Ask any veteran homeschool parent what they would have done differently, and most will say, “worry less” and “teach to my child’s interests more.” It’s no wonder that teaching methods like gameschooling and unschooling are more popular than ever before as the newest generation of homeschooling parents learn that their typical school day can be as unique as their child.
An easy definition of gameschooling is simply homeschooling by using games. Games can be board, card, outdoor, and yes, video games. For parents intent on limiting screen time, the idea of schooling with video games can seem a little counterintuitive, but with the right set of parameters, using video games in your classroom will not only make learning fun, but also help set the tone for healthy gaming habits.
It’s important to establish video gameschooling ground rules early and stick to them. Tips for success include:
- Setting goals with clear objectives for what you want your students to gain from a game.
- Designating a specific amount of time for playing.
- Supervising the gamer/student in a central location or, if the game allows, play with them.
- Learning and having fun!
Homeschool Games for Gameschooling
The best video game learning opportunities walk that fine line between entertainment and instruction. Some of our favorite games for homeschooling are:
Skills: Engineering, coding, math, logic, creativity
Minecraft is a virtual building game where players create their own worlds using blocks, resources on the site, and creativity. Homeschoolers can find an application for almost every subject, from reconstructing a historical site, to engineering, to math.
Minecraft is also well-known for introducing kids to computer programming. Players who want to customize their Minecraft world use the programming language Java to enhance their playing experience. This activity, called modding, is a powerful incentive for kids to try their hand at basic coding. Their interest sparked, many children continue their coding education with a variety of learning opportunities including interactive coding classes.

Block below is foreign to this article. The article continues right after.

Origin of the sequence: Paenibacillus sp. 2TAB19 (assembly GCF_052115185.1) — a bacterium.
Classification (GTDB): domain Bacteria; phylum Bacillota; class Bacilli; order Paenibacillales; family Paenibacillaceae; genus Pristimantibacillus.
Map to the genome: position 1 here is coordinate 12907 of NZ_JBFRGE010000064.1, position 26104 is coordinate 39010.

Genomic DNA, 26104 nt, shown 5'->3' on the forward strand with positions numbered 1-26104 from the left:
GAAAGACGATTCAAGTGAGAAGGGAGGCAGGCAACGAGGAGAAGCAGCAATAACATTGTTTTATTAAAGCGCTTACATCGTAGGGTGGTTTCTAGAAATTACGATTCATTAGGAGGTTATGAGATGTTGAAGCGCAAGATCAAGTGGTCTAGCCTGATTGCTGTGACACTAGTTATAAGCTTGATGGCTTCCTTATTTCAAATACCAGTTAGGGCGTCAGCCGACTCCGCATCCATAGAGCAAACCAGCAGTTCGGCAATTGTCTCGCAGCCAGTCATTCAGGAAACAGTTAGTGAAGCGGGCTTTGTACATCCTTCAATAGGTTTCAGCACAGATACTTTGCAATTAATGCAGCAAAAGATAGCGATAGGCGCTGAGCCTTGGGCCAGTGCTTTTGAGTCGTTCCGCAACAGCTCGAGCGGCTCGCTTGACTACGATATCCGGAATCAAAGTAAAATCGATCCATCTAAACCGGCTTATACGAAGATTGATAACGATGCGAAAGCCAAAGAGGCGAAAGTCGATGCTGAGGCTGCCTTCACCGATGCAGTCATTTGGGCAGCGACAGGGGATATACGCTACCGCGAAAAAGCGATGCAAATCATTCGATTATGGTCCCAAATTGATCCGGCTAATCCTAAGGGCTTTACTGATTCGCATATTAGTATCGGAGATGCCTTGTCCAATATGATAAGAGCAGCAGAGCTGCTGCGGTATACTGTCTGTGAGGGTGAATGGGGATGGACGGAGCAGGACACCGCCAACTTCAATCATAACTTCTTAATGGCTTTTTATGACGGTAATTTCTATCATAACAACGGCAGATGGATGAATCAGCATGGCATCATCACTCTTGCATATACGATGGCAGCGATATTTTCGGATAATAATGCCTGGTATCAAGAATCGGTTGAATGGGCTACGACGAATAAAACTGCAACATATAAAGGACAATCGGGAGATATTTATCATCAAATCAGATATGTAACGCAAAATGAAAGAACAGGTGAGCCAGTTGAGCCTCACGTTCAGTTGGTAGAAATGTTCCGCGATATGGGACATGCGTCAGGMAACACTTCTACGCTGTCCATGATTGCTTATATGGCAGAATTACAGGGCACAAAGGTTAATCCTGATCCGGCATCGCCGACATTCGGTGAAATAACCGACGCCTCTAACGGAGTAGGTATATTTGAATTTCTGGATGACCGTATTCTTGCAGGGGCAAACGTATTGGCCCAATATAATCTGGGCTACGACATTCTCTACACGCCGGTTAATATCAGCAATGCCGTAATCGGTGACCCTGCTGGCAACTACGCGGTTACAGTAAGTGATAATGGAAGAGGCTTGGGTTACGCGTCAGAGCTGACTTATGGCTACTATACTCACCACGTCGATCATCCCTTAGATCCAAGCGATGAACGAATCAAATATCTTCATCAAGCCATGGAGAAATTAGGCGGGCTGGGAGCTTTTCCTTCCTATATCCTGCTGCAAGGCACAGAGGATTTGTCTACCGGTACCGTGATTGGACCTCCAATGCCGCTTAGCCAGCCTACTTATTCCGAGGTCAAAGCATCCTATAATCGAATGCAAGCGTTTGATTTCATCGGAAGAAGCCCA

Minecraft has recently made another excellent resource, Minecraft Education, available to use in your homeschool curriculum. The platform uses project-based learning tutorials and games to teach lessons in a wide variety of subjects, including computer science, language arts, history, and math. Minecraft Education includes lesson plans and questions as well as training activities so you can learn the basics of Minecraft.
Skills: Coding, logic, creativity
Developed by MIT, Scratch is a website where students can create their own games and animation with block coding. Players drop and drag blocks of code to mix together different media and customize their games with graphics, music, and sound. Kids 5-7 will enjoy Scratch Jr., a more simplified version of Scratch.
Scratch allows kids to understand the logic of coding without writing text and it’s a fun way to begin the journey of learning how to code. Scratch coding at the elementary school level is the perfect start to developing coding skills and can be an engaging way to ensure long-term success.
Skills: Planning, coding, robotics, logical thinking